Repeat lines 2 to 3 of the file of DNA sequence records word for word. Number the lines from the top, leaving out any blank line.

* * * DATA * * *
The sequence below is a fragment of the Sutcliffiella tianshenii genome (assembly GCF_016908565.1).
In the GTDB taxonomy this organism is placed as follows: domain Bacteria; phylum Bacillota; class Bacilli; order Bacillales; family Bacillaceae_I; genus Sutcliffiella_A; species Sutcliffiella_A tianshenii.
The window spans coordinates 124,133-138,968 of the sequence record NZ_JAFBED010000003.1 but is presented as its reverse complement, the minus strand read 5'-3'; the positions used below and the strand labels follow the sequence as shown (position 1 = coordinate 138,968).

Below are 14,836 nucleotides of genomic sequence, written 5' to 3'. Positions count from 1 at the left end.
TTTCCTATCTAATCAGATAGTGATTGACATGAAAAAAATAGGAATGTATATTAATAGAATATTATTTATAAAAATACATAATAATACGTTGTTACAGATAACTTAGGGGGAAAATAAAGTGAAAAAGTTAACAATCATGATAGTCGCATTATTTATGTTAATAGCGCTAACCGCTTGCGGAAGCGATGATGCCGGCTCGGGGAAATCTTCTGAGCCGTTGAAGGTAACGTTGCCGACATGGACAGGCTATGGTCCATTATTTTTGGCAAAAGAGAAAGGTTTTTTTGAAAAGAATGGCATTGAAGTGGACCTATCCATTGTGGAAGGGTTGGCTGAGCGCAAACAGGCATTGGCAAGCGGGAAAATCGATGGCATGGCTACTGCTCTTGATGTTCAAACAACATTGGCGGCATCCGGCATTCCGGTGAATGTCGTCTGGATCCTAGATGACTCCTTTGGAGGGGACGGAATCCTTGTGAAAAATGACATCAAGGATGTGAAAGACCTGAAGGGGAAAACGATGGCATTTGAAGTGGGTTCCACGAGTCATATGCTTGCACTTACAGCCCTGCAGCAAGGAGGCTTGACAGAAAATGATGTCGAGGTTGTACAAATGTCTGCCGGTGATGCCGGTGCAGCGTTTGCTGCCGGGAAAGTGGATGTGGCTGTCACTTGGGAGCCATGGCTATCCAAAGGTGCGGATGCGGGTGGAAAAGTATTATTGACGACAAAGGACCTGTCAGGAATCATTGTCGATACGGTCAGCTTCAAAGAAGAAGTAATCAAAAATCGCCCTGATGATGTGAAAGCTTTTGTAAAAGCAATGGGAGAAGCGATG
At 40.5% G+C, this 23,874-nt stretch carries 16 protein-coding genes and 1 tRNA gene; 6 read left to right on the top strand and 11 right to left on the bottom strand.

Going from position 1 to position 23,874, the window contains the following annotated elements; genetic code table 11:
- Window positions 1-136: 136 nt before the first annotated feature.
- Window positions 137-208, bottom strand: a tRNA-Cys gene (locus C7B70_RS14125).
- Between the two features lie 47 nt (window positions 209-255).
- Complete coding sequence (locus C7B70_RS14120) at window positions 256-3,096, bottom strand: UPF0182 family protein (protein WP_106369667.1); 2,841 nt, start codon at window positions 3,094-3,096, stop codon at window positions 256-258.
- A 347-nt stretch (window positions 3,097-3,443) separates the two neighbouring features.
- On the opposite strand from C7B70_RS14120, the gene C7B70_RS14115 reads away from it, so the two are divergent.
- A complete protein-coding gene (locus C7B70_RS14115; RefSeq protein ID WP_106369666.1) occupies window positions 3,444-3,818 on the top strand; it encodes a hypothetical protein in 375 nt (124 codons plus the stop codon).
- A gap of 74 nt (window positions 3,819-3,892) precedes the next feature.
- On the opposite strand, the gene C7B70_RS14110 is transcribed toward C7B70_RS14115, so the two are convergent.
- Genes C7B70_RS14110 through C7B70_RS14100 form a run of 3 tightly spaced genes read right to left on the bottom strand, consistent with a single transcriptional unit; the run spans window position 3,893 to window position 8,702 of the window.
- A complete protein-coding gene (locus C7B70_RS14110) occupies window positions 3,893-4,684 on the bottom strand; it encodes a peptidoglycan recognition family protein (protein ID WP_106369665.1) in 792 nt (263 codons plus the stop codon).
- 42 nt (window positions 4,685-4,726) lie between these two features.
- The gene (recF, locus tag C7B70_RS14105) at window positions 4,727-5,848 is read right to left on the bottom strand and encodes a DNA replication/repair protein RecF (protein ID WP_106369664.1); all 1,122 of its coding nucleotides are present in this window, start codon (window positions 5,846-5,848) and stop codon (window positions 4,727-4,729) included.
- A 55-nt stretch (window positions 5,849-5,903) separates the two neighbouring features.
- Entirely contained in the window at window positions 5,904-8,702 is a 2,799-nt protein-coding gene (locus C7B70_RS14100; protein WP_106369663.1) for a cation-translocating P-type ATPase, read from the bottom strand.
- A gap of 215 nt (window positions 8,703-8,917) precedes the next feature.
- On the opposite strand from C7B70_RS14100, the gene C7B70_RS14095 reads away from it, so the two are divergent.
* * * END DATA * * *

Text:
In the GTDB taxonomy this organism is placed as follows: domain Bacteria; phylum Bacillota; class Bacilli; order Bacillales; family Bacillaceae_I; genus Sutcliffiella_A; species Sutcliffiella_A tianshenii.
The window spans coordinates 124,133-138,968 of the sequence record NZ_JAFBED010000003.1 but is presented as its reverse complement, the minus strand read 5'-3'; the positions used below and the strand labels follow the sequence as shown (position 1 = coordinate 138,968).